Browse Prior Art Database

Digital Phase-locked Loops using Shared Logic, Accepting Variable Reference and System Clocks

IP.com Disclosure Number: IPCOM000116342D
Original Publication Date: 1995-Sep-01
Included in the Prior Art Database: 2005-Mar-30
Document File: 6 page(s) / 187K

Publishing Venue

IBM

Related People

Davis, GT: AUTHOR [+2]

Abstract

A method for generating several clocks phase-locked to a reference clock is disclosed. The scheme permits generation of fixed phase-locked frequencies from variable reference frequency and variable system clock frequency. The phase-locked loops utilize shared logic. The phase-locked loop scheme described here generates several clocks, each phase-locked to a common reference clock. The scheme can generate fixed output frequencies with a variety of reference and system clocks. The invention is described in terms of a specific implementation, but is not limited to that implementation.

This text was extracted from an ASCII text file.
This is the abbreviated version, containing approximately 25% of the total text.

Digital Phase-locked Loops using Shared Logic, Accepting Variable
Reference and System Clocks

      A method for generating several clocks phase-locked to a
reference clock is disclosed.  The scheme permits generation of fixed
phase-locked frequencies from variable reference frequency and
variable system clock frequency.  The phase-locked loops utilize
shared logic.  The phase-locked loop scheme described here generates
several clocks, each phase-locked to a common reference clock.  The
scheme can generate fixed output frequencies with a variety of
reference and system clocks.  The invention is described in terms of
a specific implementation, but is not limited to that implementation.

      The invention described here and shown in Fig. 1 solves these
problems efficiently by sharing logic.  A conventional solution to
this problem would utilize a separate reference counter and ring to
generate each output frequency.  This invention modifies the
reference counter and ring slightly, so that one reference counter
can be used to synchronize all the rings.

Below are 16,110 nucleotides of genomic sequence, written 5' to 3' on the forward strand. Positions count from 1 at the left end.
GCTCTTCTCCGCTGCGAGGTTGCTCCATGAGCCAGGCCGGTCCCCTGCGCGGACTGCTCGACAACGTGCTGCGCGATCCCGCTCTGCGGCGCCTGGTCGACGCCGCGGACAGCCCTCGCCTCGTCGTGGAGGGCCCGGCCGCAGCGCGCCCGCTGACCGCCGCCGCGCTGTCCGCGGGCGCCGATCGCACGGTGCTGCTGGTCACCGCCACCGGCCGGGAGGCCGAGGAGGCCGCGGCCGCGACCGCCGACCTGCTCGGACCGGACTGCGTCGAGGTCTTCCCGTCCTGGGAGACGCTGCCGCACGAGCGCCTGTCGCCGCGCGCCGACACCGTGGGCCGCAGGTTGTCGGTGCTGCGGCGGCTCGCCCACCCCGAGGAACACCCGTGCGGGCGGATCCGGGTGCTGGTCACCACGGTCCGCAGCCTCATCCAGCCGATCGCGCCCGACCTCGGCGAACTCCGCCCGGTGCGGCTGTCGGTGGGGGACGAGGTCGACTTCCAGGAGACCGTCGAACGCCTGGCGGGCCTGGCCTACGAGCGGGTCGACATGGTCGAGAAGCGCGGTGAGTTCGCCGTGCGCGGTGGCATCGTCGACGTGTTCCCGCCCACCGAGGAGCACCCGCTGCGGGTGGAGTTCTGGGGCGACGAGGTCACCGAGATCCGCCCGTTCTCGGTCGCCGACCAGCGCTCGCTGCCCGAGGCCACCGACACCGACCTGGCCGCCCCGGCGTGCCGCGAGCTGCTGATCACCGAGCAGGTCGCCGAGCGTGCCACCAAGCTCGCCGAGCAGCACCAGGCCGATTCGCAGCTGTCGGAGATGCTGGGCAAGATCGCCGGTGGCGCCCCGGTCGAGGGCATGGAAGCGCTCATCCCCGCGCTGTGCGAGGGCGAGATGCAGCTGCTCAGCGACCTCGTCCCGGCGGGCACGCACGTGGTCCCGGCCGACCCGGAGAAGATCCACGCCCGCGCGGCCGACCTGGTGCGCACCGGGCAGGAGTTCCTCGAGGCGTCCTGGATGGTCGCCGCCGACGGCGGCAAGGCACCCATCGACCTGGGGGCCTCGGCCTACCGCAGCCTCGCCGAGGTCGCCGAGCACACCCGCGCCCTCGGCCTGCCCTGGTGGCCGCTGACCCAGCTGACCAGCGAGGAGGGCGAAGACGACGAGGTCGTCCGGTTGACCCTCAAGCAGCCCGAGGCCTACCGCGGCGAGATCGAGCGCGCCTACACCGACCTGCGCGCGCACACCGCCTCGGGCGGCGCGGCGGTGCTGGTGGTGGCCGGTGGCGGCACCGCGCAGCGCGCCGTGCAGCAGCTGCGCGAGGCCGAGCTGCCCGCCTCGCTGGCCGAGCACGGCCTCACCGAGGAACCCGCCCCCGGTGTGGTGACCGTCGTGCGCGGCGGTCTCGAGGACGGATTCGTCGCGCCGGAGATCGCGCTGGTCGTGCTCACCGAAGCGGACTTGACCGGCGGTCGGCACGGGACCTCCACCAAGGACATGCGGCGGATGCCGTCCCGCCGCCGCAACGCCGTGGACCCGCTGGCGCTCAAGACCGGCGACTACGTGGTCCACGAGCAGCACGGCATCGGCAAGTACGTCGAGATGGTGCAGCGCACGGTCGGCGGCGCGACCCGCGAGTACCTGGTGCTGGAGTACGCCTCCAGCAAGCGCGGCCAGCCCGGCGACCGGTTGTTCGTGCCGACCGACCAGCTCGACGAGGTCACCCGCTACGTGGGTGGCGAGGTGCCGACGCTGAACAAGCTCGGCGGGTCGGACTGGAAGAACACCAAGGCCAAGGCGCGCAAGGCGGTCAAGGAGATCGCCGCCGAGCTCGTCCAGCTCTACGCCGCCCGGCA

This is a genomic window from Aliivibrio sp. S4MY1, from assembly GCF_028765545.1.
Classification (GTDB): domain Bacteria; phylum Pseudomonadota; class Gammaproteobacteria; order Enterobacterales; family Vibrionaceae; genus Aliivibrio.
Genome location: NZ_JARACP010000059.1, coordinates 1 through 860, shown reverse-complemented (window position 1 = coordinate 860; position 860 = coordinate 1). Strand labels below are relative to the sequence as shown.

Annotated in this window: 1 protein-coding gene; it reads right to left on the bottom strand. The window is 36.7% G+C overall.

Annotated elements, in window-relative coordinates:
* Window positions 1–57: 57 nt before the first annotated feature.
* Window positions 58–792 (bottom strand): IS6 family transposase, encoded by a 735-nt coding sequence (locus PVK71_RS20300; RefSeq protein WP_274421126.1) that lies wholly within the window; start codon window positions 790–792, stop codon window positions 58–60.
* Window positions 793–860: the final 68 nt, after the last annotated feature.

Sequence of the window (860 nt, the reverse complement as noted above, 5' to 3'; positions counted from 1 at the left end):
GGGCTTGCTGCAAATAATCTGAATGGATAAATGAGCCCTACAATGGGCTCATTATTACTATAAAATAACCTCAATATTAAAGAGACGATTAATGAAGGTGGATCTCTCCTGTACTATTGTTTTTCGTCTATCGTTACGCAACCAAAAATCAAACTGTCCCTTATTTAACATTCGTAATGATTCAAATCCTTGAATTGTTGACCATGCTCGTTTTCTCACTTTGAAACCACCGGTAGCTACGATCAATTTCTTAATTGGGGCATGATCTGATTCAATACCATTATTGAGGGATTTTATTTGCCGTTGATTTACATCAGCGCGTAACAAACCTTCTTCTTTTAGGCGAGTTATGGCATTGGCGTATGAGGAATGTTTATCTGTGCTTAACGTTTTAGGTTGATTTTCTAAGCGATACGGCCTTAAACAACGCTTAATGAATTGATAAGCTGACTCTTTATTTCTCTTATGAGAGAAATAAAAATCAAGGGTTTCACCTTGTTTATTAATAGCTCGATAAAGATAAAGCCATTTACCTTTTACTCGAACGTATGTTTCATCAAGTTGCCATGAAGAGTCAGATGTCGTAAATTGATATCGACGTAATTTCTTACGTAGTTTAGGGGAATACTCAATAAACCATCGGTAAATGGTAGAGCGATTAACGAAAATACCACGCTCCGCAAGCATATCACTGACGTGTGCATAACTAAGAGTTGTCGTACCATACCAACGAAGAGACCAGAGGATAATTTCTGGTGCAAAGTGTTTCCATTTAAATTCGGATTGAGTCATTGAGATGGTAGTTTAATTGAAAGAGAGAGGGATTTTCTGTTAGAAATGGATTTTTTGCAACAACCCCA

The reference counter counts the reference clock down to the
phase comparison frequency in a manner that can be used by all the
phase-locked loops.  Instead of merely generating a pulse at the
phase comparison point (as in other phase locked loop designs), it
generates signals that indicate whether the phase comparison has
occurred or is yet to occur.  It produces signal Retard for the first
half of the count period, and signal Advance for the second half, as
shown in Fig. 2.  These signals are used to advance or retard the
frequency generation counters.

The specifications for Advance and Retard are shown in Table 1.
  Table 1. Specifications for Advance and Retard
  Reference Frequency   Counts for 8 KHz Phase   Retard   Advance
                        Comparison Frequency
  1.536 MHz             192 (0-191)              1-95      96-191
  1.544 MHz             193 (0-192)              1-95      96-192
  2.048 MHz             256 (0-255)              1-127    128-254

      The other key element in this invention is the phase-locked
loop, or ring.  A usual phase-locked loop would consist of a
reference
clock counter and a ring.  In this invention, the rings share one
reference clock counter, and the update signal (phase-locking) is
generated in a slightly different manner.  Fig. 3 shows the truth
table
diagram for a typical ring.  In this case, the ring performs a
division
by sixteen.

      Several rings are used in the implementation described here.
Some are relatively simple, like the sample ring shown Fig. 3.
Others
are more complex, because of the requirement to be able to generate a
constant output frequency, regardless of which of two values the
input
frequency has assumed.  Table 2 shows lists the function provided by
each r...